Cooksbridge, Offham & Hamsey

CHURCH SERVICE: Sunday at St Peter’s Church, 10.15am Sunday School in the church hall, 10.30am Family Communion followed by coffee in the hall.

MONDAY CLUB: July 9 will be tea in Caroline’s garden (church hall if wet). With the exception of afternoon tea in Caroline’s garden on July 9, all meetings are held in Offham Church Hall at 2pm and are open to all retired members of the community. There is no need to commit to every meeting, just turn up to those that interest you. You will get a warm welcome. Lifts are always available by contacting either Judith on 07889 281214 or Caroline on 01273 477151. At the August meeting there will be a speaker from the Samaritans. Reminder nearer the time.

PARISH COUNCIL: The next meeting of East Chiltington PC will be on Wednesday, in the smaller meeting room at Plumpton Village Hall at 7.30pm.

HAMSEY PC: The next meeting of Hamsey PC will be on Thursday July 19 in the village hall, Beechwood Lane at 7.35pm.

COMMAND PERFORMANCE: From the NFU wins PM backing reported in my British Farmer and Grower, which goes on to say that political support for post-Brexit food and farming was galvanised when the NFU held a special Westminster event just hours after Defra’s Command Paper consultation closed. And the effort returned rewards, with a strong endorsement of the industry from the Prime Minister. MPs and peers dropped in to pick up a copy of the NFU submission and speak with NFU President, Minette Batters, and the expert Brexit team. Two days later, attendee Simon Hoare, the MP for North Dorset, spoke up during Prime Ministers Questions to ask for food security and food production to be put at the heart of the future UK agriculture policy. In response Theresa May said she wanted a ‘future agriculture policy which reflects the reality of food producers and farmers’. She added British food has a ‘great reputation for quality, built on high animal welfare standards, strong environmental protection and dedication of the farmers and growers across the country’.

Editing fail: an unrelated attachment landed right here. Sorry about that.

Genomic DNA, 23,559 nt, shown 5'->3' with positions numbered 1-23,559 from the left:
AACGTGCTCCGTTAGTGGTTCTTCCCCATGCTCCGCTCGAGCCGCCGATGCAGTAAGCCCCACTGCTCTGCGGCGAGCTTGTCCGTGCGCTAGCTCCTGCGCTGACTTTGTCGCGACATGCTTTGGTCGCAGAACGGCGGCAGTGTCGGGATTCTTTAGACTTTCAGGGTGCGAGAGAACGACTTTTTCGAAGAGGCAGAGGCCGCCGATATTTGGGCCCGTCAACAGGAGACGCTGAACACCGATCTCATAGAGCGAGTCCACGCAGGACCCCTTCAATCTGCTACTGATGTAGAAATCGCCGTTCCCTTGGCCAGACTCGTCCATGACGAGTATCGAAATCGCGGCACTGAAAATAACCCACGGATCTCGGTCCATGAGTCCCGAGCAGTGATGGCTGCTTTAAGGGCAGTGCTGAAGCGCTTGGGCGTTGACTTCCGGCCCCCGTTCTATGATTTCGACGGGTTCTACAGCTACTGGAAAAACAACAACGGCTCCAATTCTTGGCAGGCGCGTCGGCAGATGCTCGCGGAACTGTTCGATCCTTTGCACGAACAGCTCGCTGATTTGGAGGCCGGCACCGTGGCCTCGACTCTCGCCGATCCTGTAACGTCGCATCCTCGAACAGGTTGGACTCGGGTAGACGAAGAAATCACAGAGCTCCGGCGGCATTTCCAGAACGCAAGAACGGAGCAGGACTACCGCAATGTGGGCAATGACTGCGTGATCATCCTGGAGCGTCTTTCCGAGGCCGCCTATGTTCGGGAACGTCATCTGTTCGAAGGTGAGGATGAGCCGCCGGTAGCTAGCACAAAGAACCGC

CALLING ALL YOUNG FARMERS: Nominations are sought for a starring role as the NFU again takes farming and growing to the streets of London and an audience of millions at the Lord Mayor’s Show. Eight young farmers aged between 18 and 30 years, will join the NFU and Massey Ferguson in the parade later this year and one will win an additional prize, a trip to the Massey factory in northern France. NFU members who are aware of a young farmer who is making a real difference, enthusiastic and share their passion for the industry are invited to make a nomination by August 19 at

GRANTS FOR FUTURE FARMERS: Once again the Deakin and Combe Memorial Trust is inviting applications for grants to help with the cost of further education. Between £500 and £1,000 is available for students studying a farming-related course in 2018/19 whose parents have made a contribution to agriculture in England ow Wales. The grants are made possible by the continuing support of the Deakin family and the Trust of the late Norma Combe. George Deakin was an NFU Vic president and chairman of the Pigs Marketing Board who was tragically killed in 1943. Apply at